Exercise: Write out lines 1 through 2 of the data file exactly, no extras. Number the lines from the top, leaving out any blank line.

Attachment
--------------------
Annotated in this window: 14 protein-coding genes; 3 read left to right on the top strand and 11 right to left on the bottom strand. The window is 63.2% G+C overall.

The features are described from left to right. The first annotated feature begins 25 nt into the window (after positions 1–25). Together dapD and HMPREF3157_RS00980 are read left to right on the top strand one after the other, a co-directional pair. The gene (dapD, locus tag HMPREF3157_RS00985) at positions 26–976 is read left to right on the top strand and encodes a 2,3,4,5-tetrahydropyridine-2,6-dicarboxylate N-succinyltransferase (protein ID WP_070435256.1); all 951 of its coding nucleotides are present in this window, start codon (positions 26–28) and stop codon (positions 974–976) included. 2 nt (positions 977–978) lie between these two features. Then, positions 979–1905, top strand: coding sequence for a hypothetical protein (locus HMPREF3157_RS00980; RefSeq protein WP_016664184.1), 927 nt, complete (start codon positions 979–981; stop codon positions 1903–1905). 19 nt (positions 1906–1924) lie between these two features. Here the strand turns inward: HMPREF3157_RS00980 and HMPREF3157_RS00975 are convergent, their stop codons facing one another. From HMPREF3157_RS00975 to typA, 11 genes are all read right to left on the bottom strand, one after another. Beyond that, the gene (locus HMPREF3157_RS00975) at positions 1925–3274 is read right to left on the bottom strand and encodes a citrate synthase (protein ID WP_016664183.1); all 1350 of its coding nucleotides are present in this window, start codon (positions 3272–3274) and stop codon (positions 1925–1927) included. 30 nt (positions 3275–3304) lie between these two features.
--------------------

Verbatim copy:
Annotated in this window: 14 protein-coding genes; 3 read left to right on the top strand and 11 right to left on the bottom strand. The window is 63.2% G+C overall.

The features are described from left to right. The first annotated feature begins 25 nt into the window (after positions 1–25). Together dapD and HMPREF3157_RS00980 are read left to right on the top strand one after the other, a co-directional pair. The gene (dapD, locus tag HMPREF3157_RS00985) at positions 26–976 is read left to right on the top strand and encodes a 2,3,4,5-tetrahydropyridine-2,6-dicarboxylate N-succinyltransferase (protein ID WP_070435256.1); all 951 of its coding nucleotides are present in this window, start codon (positions 26–28) and stop codon (positions 974–976) included. 2 nt (positions 977–978) lie between these two features. Then, positions 979–1905, top strand: coding sequence for a hypothetical protein (locus HMPREF3157_RS00980; RefSeq protein WP_016664184.1), 927 nt, complete (start codon positions 979–981; stop codon positions 1903–1905). 19 nt (positions 1906–1924) lie between these two features. Here the strand turns inward: HMPREF3157_RS00980 and HMPREF3157_RS00975 are convergent, their stop codons facing one another. From HMPREF3157_RS00975 to typA, 11 genes are all read right to left on the bottom strand, one after another. Beyond that, the gene (locus HMPREF3157_RS00975) at positions 1925–3274 is read right to left on the bottom strand and encodes a citrate synthase (protein ID WP_016664183.1); all 1350 of its coding nucleotides are present in this window, start codon (positions 3272–3274) and stop codon (positions 1925–1927) included. 30 nt (positions 3275–3304) lie between these two features.